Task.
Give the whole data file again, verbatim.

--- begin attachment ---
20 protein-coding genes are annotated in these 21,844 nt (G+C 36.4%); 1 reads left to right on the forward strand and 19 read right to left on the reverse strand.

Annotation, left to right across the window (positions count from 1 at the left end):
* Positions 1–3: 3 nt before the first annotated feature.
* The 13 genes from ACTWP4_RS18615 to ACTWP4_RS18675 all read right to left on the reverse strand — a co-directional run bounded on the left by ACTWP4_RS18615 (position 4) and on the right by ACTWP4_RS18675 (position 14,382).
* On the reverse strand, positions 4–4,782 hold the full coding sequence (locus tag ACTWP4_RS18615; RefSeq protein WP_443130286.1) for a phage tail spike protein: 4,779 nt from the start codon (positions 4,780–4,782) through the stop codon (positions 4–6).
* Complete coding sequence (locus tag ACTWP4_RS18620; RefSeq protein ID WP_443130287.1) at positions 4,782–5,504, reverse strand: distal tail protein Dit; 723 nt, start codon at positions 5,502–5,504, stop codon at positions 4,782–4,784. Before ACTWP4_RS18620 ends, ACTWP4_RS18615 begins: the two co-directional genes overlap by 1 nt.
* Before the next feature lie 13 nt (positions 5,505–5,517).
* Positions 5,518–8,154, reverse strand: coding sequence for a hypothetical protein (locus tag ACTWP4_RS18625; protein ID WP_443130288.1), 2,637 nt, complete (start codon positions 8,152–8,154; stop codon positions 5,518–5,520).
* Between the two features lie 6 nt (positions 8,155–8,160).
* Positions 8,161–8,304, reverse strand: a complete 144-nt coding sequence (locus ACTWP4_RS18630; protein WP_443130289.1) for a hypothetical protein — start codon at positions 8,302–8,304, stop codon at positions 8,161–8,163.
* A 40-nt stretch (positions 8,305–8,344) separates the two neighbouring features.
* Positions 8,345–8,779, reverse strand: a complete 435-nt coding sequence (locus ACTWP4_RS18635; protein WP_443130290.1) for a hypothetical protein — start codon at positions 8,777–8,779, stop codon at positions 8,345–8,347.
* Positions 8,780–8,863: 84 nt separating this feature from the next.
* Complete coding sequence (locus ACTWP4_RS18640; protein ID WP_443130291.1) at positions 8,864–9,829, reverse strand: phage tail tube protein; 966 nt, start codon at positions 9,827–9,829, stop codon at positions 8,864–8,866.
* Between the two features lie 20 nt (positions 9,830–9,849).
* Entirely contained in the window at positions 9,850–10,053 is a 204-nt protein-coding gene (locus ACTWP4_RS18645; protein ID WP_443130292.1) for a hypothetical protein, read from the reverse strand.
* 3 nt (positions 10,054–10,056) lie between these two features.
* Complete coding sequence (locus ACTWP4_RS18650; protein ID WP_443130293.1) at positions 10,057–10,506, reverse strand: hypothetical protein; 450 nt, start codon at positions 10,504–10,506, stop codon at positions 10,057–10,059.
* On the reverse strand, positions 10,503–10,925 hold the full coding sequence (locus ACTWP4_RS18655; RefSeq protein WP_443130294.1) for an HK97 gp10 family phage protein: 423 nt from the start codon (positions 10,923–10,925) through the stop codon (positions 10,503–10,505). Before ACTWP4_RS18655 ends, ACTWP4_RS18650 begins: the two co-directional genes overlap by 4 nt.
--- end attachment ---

20 protein-coding genes are annotated in these 21,844 nt (G+C 36.4%); 1 reads left to right on the forward strand and 19 read right to left on the reverse strand.

Annotation, left to right across the window (positions count from 1 at the left end):
* Positions 1–3: 3 nt before the first annotated feature.
* The 13 genes from ACTWP4_RS18615 to ACTWP4_RS18675 all read right to left on the reverse strand — a co-directional run bounded on the left by ACTWP4_RS18615 (position 4) and on the right by ACTWP4_RS18675 (position 14,382).
* On the reverse strand, positions 4–4,782 hold the full coding sequence (locus tag ACTWP4_RS18615; RefSeq protein WP_443130286.1) for a phage tail spike protein: 4,779 nt from the start codon (positions 4,780–4,782) through the stop codon (positions 4–6).
* Complete coding sequence (locus tag ACTWP4_RS18620; RefSeq protein ID WP_443130287.1) at positions 4,782–5,504, reverse strand: distal tail protein Dit; 723 nt, start codon at positions 5,502–5,504, stop codon at positions 4,782–4,784. Before ACTWP4_RS18620 ends, ACTWP4_RS18615 begins: the two co-directional genes overlap by 1 nt.
* Before the next feature lie 13 nt (positions 5,505–5,517).
* Positions 5,518–8,154, reverse strand: coding sequence for a hypothetical protein (locus tag ACTWP4_RS18625; protein ID WP_443130288.1), 2,637 nt, complete (start codon positions 8,152–8,154; stop codon positions 5,518–5,520).
* Between the two features lie 6 nt (positions 8,155–8,160).
* Positions 8,161–8,304, reverse strand: a complete 144-nt coding sequence (locus ACTWP4_RS18630; protein WP_443130289.1) for a hypothetical protein — start codon at positions 8,302–8,304, stop codon at positions 8,161–8,163.
* A 40-nt stretch (positions 8,305–8,344) separates the two neighbouring features.
* Positions 8,345–8,779, reverse strand: a complete 435-nt coding sequence (locus ACTWP4_RS18635; protein WP_443130290.1) for a hypothetical protein — start codon at positions 8,777–8,779, stop codon at positions 8,345–8,347.
* Positions 8,780–8,863: 84 nt separating this feature from the next.
* Complete coding sequence (locus ACTWP4_RS18640; protein ID WP_443130291.1) at positions 8,864–9,829, reverse strand: phage tail tube protein; 966 nt, start codon at positions 9,827–9,829, stop codon at positions 8,864–8,866.
* Between the two features lie 20 nt (positions 9,830–9,849).
* Entirely contained in the window at positions 9,850–10,053 is a 204-nt protein-coding gene (locus ACTWP4_RS18645; protein ID WP_443130292.1) for a hypothetical protein, read from the reverse strand.
* 3 nt (positions 10,054–10,056) lie between these two features.
* Complete coding sequence (locus ACTWP4_RS18650; protein ID WP_443130293.1) at positions 10,057–10,506, reverse strand: hypothetical protein; 450 nt, start codon at positions 10,504–10,506, stop codon at positions 10,057–10,059.
* On the reverse strand, positions 10,503–10,925 hold the full coding sequence (locus ACTWP4_RS18655; RefSeq protein WP_443130294.1) for an HK97 gp10 family phage protein: 423 nt from the start codon (positions 10,923–10,925) through the stop codon (positions 10,503–10,505). Before ACTWP4_RS18655 ends, ACTWP4_RS18650 begins: the two co-directional genes overlap by 4 nt.